Strange things are afoot at the Circle K...
--Theodore “Ted” Logan
I’ve recently learned that Alex Winter and Keanu Reeves are planning a third installment in their film series that started with the famous (or infamous) Bill and Ted’s Excellent Adventure. The news brought a grin to my face and a whimsical impulse to visit the virtue of Excellence, as defined by that wonderful example of goofball 80s SciFi comedy movies.
Normally the word “excellence” brings to mind driving ambition and images of necks bestrewn with gold-medals. We think of Excellence as being a quality of perfect performance, often attained with great effort.
What I love about Bill and Ted is that they turn that notion of Excellence all around. Rather than Excellence implying a race in which combatants ambitiously elbow out their inferiors for recognition, Bill and Ted define Excellence as a way of behaving towards others with Kindness, as in, “Be excellent to each other!” (They follow this with a reminder to find Joy in life’s day-to-day: “Party on, dudes!”)
I have to admit, Bill and Ted’s Excellent Adventure is not my usual cup of tea. (My friends know that in fact I strongly prefer films with two of any of the following: Cute Boys, Giant Bugs, and Explosions. Men in Black, The Fifth Element, and Starship Troopers are the rare examples that can claim all three. Despite the rest of the world’s opinion to the contrary, I do NOT consider Keanu Reeves as meeting the “cute boy” requirement, even back then. He just doesn’t float my boat. But, I digress... ) Still, the film grows on you. Bill and Ted perfectly capitulate the Tarot archetype of the Fool, and their adventure the Fool’s Journey. There’s something so guileless about them that you can’t help but like them and root for them.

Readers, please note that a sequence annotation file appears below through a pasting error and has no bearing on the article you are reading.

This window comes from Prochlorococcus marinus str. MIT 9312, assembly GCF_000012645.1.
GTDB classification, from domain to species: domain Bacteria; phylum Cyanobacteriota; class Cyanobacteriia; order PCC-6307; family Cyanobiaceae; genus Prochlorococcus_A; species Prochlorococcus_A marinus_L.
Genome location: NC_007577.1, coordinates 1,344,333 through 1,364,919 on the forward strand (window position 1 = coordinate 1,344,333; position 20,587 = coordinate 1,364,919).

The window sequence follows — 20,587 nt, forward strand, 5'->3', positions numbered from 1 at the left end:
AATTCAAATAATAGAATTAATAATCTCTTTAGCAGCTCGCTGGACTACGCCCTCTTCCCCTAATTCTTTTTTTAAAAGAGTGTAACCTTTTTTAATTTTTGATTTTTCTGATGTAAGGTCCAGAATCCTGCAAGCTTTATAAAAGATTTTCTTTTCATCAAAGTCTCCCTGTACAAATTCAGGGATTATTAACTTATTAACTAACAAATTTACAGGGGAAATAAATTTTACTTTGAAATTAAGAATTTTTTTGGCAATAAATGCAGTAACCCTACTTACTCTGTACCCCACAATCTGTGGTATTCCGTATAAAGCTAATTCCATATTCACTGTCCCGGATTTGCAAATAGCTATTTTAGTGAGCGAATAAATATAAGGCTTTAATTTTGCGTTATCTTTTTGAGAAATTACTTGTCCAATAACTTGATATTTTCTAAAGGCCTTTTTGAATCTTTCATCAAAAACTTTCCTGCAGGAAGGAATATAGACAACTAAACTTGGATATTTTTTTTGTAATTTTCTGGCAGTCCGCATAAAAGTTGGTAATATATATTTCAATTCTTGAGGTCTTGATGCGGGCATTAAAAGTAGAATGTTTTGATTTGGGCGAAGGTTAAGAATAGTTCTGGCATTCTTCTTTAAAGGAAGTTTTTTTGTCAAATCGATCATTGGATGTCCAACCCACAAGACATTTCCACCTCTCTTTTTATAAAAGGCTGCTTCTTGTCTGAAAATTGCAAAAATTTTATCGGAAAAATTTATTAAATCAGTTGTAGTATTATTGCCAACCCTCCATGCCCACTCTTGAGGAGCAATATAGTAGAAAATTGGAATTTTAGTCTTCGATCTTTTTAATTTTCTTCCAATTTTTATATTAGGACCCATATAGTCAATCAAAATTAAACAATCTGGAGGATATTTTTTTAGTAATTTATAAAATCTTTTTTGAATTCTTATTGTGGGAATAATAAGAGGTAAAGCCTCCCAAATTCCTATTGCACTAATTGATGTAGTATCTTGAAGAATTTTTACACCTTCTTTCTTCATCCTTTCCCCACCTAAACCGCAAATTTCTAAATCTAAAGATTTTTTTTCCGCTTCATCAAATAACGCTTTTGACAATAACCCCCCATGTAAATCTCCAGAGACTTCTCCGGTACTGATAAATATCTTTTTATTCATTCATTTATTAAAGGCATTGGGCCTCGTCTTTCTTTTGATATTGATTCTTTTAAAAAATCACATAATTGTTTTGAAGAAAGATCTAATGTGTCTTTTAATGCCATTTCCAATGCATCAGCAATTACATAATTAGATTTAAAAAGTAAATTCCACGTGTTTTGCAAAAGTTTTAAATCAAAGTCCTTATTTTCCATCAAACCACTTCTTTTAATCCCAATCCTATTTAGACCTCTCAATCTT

The Excellence that that Bill and Ted preach--mostly by example, at least until they apparently become the founders of an advanced society of the 27th Century--is an aggregate virtue (much like Honor, which we saw contains ingredients like Discipline, Courage, and Fidelity.) I think Excellence as Bill and Ted define it would include bits of Kindness, Joy, Simplicity, and Innocence.
As such, Excellence reminds me of the Buddhist virtue Maitri. Often translated as “loving-kindness,” Pema Chodron explains that Maitri might be better translated as “unconditional friendliness.” Bill and Ted indeed seem to espouse a simple Friendliness to the various characters they encounter in space and time. And that’s excellent!
So today, tap into your inner Ted or channel your higher Bill, and bring that Joyful Friendliness of Excellence to the people around you. How do your words and deeds tell people to be excellent to each other, and to party on?
May we see the gates of Excellence, and perhaps make a home there.
Oh, and: San Dimas High School Football RULES!